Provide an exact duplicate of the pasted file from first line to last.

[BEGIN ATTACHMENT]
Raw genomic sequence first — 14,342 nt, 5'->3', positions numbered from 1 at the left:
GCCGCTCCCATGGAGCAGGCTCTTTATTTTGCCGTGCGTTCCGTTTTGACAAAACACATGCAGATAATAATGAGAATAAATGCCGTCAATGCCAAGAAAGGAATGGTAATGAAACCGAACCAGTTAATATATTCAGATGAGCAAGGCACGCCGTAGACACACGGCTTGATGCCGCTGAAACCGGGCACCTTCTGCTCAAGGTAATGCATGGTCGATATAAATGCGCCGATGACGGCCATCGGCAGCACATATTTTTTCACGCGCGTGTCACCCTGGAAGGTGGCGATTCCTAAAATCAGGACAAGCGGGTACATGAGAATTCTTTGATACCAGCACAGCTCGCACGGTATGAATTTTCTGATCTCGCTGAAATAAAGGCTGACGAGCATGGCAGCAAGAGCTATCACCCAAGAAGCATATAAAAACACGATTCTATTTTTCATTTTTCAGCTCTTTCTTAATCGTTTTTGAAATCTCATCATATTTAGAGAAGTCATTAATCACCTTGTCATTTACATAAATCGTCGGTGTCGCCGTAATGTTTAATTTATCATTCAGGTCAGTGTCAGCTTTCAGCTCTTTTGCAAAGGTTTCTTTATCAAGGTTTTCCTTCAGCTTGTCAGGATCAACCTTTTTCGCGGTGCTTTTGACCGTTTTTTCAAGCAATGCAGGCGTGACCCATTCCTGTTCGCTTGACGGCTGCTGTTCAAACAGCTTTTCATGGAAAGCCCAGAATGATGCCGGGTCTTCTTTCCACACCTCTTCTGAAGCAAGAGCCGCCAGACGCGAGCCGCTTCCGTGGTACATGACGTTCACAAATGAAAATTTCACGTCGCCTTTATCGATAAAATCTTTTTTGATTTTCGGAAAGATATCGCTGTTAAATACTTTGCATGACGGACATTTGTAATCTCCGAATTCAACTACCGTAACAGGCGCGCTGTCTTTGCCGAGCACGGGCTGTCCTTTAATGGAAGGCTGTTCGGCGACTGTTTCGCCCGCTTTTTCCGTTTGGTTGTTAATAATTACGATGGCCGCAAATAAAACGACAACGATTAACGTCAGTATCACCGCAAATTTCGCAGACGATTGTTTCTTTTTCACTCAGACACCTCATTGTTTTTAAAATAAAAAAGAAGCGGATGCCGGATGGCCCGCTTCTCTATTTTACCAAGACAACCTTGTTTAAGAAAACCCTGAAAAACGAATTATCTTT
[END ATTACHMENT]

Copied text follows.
Raw genomic sequence first — 14,342 nt, 5'->3', positions numbered from 1 at the left:
GCCGCTCCCATGGAGCAGGCTCTTTATTTTGCCGTGCGTTCCGTTTTGACAAAACACATGCAGATAATAATGAGAATAAATGCCGTCAATGCCAAGAAAGGAATGGTAATGAAACCGAACCAGTTAATATATTCAGATGAGCAAGGCACGCCGTAGACACACGGCTTGATGCCGCTGAAACCGGGCACCTTCTGCTCAAGGTAATGCATGGTCGATATAAATGCGCCGATGACGGCCATCGGCAGCACATATTTTTTCACGCGCGTGTCACCCTGGAAGGTGGCGATTCCTAAAATCAGGACAAGCGGGTACATGAGAATTCTTTGATACCAGCACAGCTCGCACGGTATGAATTTTCTGATCTCGCTGAAATAAAGGCTGACGAGCATGGCAGCAAGAGCTATCACCCAAGAAGCATATAAAAACACGATTCTATTTTTCATTTTTCAGCTCTTTCTTAATCGTTTTTGAAATCTCATCATATTTAGAGAAGTCATTAATCACCTTGTCATTTACATAAATCGTCGGTGTCGCCGTAATGTTTAATTTATCATTCAGGTCAGTGTCAGCTTTCAGCTCTTTTGCAAAGGTTTCTTTATCAAGGTTTTCCTTCAGCTTGTCAGGATCAACCTTTTTCGCGGTGCTTTTGACCGTTTTTTCAAGCAATGCAGGCGTGACCCATTCCTGTTCGCTTGACGGCTGCTGTTCAAACAGCTTTTCATGGAAAGCCCAGAATGATGCCGGGTCTTCTTTCCACACCTCTTCTGAAGCAAGAGCCGCCAGACGCGAGCCGCTTCCGTGGTACATGACGTTCACAAATGAAAATTTCACGTCGCCTTTATCGATAAAATCTTTTTTGATTTTCGGAAAGATATCGCTGTTAAATACTTTGCATGACGGACATTTGTAATCTCCGAATTCAACTACCGTAACAGGCGCGCTGTCTTTGCCGAGCACGGGCTGTCCTTTAATGGAAGGCTGTTCGGCGACTGTTTCGCCCGCTTTTTCCGTTTGGTTGTTAATAATTACGATGGCCGCAAATAAAACGACAACGATTAACGTCAGTATCACCGCAAATTTCGCAGACGATTGTTTCTTTTTCACTCAGACACCTCATTGTTTTTAAAATAAAAAAGAAGCGGATGCCGGATGGCCCGCTTCTCTATTTTACCAAGACAACCTTGTTTAAGAAAACCCTGAAAAACGAATTATCTTT